FacebookTwitterGoogle+RedditEmail

The Incoherence of the Philoveritors

Much of what we believe is poorly-justified or believed in the total absence of evidence, or even in defiance of abundant counterevidence. So many cherished axioms are problematic or outright false—or else vague, inconsistent, or of an otherwise indeterminable truth-value.

And you know what? Generally, this is not a big problem. In most circumstances, the truth is not particularly important. Nailing down more accurate information (when possible) can be a costly distraction. In fact, in many situations, untrue beliefs can even be helpful. Of course, there are also a number of circumstances in which false beliefs are extremely pernicious; the important thing is to identify the sorts of situations in which information quantity and quality is particularly important (as opposed to the overwhelming majority of conditions in which adequacy trumps accuracy).

A second distinction follows: in addition to the situations in which data quality is important, it is also critical to identify circumstances in which critical information is likely to be hard to obtain or utilize, or be otherwise unreliable. Regrettably, there is extensive overlap. For instance, in situations which are opaque, massive in scale or complexity, fluid, or especially, volatile–the informational environment will be difficult, but often crucial. Regrettably, most geopolitical and socio-economic events fall into this sphere.

However, virtually all human decisions are made under uncertainty of varying degrees; the primary objective is to avoid iatrogenesis (harm by the healer) resultant from naïve intervention.

Towards that end, in situations where information is scarce, difficult to use, or otherwise unreliable—it is often easier and more useful to identify critical pieces of information which one does not know (perhaps cannot know), and what is known to be false. While important in its own right, negative epistemology also assists its more precarious positive aspect: with each malformed strategy cast aside, each false narrative exposed, with each mistake learned from, each pitfall avoided, each constraint identified–one becomes increasingly likely to make a good decision in the face of uncertainty, or at the least, minimize harm from error.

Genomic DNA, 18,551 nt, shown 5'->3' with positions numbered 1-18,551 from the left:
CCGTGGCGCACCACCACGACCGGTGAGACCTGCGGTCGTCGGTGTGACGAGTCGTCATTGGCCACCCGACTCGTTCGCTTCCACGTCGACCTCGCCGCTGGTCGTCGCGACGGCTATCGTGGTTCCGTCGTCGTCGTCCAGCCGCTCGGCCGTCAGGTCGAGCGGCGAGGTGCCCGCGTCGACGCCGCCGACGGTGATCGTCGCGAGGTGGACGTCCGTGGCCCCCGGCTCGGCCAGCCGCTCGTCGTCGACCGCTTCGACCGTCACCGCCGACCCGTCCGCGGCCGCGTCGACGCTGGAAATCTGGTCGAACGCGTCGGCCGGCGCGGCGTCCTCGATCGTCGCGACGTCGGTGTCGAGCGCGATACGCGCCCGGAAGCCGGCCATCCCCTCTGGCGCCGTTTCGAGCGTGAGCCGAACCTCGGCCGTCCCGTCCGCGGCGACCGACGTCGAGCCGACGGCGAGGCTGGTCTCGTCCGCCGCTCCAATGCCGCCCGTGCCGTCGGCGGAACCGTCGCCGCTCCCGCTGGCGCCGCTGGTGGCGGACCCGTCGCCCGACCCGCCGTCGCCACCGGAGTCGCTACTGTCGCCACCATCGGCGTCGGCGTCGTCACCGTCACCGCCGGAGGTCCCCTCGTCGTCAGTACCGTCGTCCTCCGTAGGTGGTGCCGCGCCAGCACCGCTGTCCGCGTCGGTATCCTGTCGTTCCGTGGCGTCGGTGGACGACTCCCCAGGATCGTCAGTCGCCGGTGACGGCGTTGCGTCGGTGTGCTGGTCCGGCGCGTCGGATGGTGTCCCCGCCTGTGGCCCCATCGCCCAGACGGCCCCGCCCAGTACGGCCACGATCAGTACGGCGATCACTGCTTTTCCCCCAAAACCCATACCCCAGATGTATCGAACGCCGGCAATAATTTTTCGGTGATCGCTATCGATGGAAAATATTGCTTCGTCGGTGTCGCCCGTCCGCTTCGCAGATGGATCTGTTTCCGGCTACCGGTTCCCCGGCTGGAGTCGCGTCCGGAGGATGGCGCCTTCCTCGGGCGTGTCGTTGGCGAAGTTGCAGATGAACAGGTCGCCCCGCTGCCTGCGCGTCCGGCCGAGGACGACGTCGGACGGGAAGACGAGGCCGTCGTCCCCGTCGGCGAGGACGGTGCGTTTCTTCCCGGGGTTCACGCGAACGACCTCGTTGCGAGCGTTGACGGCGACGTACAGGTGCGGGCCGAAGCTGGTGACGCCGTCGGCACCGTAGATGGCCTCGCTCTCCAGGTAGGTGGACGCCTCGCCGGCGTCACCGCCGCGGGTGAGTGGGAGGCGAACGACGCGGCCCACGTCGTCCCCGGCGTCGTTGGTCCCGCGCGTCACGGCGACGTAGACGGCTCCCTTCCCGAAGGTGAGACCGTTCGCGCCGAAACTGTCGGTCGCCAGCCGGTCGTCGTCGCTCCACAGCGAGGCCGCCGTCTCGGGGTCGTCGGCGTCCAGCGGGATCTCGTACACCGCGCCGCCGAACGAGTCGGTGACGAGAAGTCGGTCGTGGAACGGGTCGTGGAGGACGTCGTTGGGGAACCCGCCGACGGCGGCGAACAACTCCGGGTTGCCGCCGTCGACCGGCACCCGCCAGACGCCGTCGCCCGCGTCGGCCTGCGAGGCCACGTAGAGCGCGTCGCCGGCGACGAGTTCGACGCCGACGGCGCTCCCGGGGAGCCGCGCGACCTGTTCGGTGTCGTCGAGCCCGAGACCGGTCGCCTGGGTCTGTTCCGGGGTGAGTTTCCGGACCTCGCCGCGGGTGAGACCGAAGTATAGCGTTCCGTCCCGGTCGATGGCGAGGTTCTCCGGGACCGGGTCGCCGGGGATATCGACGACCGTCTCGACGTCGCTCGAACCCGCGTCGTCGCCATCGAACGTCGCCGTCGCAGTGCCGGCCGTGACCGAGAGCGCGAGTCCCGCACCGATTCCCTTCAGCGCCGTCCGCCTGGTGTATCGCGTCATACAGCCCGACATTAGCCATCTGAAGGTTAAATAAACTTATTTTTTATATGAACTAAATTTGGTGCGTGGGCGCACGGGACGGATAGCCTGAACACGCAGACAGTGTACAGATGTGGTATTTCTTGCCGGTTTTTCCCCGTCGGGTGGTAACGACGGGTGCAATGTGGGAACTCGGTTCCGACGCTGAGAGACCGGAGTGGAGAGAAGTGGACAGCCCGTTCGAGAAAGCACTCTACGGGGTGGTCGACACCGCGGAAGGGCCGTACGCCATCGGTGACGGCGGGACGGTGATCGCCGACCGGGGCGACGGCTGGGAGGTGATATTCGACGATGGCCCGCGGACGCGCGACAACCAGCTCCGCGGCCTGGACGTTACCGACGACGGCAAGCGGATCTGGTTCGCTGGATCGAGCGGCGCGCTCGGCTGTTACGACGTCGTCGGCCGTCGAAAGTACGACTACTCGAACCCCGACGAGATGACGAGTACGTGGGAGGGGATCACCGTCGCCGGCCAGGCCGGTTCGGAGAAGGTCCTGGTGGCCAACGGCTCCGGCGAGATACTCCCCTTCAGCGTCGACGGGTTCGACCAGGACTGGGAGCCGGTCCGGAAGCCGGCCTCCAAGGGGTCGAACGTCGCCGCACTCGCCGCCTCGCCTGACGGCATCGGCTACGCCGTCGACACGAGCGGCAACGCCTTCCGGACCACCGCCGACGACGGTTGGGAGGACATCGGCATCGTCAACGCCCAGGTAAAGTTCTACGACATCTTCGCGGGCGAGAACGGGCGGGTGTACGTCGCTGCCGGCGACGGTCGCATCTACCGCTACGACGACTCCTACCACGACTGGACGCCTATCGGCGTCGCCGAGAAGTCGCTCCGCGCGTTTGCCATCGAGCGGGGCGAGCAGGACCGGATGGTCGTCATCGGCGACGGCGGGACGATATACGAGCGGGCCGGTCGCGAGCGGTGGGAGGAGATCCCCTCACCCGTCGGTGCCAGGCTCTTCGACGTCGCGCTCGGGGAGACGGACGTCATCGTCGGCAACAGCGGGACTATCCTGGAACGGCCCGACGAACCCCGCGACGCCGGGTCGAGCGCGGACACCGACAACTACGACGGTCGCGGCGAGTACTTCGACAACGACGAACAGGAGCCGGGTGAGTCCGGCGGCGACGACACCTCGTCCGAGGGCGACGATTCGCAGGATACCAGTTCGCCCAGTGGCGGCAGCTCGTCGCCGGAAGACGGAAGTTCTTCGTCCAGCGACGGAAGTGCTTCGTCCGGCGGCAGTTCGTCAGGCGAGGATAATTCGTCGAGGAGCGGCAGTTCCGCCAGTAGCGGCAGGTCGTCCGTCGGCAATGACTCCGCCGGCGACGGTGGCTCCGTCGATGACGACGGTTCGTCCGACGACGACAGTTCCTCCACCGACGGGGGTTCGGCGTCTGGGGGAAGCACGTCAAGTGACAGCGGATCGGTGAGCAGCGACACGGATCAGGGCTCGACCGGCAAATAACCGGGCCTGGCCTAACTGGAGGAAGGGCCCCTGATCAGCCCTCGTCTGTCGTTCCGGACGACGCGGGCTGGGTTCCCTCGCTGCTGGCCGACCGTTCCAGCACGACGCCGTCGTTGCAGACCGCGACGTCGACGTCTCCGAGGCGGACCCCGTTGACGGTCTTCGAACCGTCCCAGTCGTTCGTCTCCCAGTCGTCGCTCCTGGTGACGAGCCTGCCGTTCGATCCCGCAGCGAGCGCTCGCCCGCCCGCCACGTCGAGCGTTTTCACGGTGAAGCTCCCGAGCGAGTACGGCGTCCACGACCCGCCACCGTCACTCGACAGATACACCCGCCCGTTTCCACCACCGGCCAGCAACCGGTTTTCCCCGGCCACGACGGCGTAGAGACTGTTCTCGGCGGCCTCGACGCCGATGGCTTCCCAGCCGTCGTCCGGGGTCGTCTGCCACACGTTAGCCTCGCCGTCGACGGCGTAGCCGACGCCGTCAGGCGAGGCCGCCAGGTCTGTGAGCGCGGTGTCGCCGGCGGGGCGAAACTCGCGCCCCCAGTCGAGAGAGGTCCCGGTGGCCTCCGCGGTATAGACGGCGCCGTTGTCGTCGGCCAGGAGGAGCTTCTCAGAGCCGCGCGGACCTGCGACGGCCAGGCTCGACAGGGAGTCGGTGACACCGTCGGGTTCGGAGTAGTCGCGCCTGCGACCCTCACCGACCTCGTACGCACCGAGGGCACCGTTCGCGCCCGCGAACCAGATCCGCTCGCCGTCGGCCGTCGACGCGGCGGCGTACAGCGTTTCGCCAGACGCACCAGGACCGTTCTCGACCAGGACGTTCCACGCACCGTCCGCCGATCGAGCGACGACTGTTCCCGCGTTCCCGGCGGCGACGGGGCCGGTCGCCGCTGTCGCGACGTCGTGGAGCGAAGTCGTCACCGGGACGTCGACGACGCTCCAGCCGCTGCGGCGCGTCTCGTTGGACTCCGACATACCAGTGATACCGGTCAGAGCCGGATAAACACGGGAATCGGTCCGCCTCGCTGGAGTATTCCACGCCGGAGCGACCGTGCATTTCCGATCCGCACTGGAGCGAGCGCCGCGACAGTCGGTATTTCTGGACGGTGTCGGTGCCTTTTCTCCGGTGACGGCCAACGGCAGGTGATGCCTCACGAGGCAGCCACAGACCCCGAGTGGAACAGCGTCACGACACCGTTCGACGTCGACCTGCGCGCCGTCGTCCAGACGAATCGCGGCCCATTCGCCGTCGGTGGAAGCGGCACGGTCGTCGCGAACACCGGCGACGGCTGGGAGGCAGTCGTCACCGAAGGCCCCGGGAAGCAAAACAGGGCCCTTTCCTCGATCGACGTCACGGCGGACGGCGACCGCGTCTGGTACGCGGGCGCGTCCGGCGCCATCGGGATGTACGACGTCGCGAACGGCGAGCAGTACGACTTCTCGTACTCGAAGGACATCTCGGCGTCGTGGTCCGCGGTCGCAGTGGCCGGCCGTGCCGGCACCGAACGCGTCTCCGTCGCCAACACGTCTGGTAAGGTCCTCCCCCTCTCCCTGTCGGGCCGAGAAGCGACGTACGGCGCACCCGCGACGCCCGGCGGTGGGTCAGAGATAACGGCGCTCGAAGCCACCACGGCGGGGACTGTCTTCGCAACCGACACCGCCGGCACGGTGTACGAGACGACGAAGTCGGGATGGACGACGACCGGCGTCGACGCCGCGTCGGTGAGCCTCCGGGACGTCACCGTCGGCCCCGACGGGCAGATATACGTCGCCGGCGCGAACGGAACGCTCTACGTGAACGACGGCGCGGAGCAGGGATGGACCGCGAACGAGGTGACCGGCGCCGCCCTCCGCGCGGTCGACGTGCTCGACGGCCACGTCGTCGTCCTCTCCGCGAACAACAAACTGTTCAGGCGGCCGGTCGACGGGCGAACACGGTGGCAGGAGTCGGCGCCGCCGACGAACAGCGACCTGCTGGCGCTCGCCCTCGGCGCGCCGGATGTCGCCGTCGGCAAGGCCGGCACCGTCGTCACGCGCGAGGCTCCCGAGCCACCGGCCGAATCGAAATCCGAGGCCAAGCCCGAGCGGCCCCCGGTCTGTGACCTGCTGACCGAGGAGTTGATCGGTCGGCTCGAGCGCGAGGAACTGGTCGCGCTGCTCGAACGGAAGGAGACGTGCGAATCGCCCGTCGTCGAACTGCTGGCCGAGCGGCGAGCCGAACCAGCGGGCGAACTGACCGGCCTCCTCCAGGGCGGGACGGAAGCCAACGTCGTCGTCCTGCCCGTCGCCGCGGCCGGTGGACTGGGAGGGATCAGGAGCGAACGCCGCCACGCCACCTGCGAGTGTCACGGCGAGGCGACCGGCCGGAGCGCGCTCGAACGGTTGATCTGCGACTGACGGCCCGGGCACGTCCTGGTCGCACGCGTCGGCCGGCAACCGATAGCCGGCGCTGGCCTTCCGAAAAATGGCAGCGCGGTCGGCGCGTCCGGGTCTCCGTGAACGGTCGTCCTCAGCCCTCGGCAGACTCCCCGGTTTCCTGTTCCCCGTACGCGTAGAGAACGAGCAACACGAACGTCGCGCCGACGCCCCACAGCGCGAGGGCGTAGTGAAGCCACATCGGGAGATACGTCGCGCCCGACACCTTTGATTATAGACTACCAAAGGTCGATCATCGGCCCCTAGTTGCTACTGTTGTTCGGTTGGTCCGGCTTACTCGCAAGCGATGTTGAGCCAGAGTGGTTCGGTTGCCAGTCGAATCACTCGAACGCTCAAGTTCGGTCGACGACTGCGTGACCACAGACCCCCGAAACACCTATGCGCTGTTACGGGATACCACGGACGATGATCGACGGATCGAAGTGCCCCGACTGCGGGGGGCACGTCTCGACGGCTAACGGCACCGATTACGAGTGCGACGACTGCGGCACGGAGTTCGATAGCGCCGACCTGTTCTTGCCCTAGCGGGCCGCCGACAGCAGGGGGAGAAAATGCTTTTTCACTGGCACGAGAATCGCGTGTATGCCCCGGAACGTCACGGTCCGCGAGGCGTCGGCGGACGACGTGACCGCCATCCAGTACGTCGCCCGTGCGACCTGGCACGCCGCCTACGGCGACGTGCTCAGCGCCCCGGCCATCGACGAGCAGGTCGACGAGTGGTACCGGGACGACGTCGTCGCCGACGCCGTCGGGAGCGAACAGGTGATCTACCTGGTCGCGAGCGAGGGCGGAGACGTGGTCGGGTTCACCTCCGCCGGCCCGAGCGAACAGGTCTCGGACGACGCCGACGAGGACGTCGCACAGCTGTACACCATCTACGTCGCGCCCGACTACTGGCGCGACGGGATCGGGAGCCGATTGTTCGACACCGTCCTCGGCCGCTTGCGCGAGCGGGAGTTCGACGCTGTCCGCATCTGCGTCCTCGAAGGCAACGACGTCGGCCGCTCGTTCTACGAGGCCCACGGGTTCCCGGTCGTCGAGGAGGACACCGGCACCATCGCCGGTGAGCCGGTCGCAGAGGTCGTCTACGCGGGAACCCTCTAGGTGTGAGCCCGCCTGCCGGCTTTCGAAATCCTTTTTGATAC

Prudence is another critical strategy. In many situations, action is altogether unnecessary—and interventions into fluid, complex and/or volatile systems under the misguided belief that one should “do something” typically render situations much more difficult to predict or control. A heuristic: act decisively, but only when necessary, and be as non-invasive as possible.

Finally, as we explored at the outset there are many situations in which misinformation, disinformation and ignorance are benign—and many others in which they are extremely dangerous. However, it is sometimes possible to shift from the latter situation into the former by reducing or modifying one’s exposure to particular risks (thereby reducing the amount and quality of data which are necessary to achieve an acceptable outcome).

These are the sorts of epistemological investigations with obvious real-world implications. It should be clear that there will be little room for meta-inquiry, as many of these strategies must be indexed to specific problems in particular contexts.

The notion of “truth” as objective, universal, and morally (rather than merely pragmatically, albeit conditionally) obligating—i.e. as the sort of thing which can be clearly delineated and discussed in grandiose terms—while popular among so-called rationalists, is a fundamentalism derived from monotheistic absolutism, and one difficult to empirically defend:

It is unclear whether one can meaningfully speak of “truth” as anything beyond a socio-linguistic function. Even if we posit the existence of some objective reality in which we are all immersed, it is (or should be) obvious that we do not have the ability to perceive, reflect upon or communicate about said reality in a comprehensive or objective fashion. Accordingly, every epistemic act is one of framing and distortion (further refracted and cascaded in social contexts).

And worse still—these processes are largely opaque: we do not have introspective access to most of our mental contents, and the actions resultant from these processes are largely reflexive rather than reflective, invented intuitively and ad hoc to the particular contours of the situations we find ourselves in. Rationalization typically happens after the fact, and our explanations seem to bear little in common with the cognitive processes guiding our actions.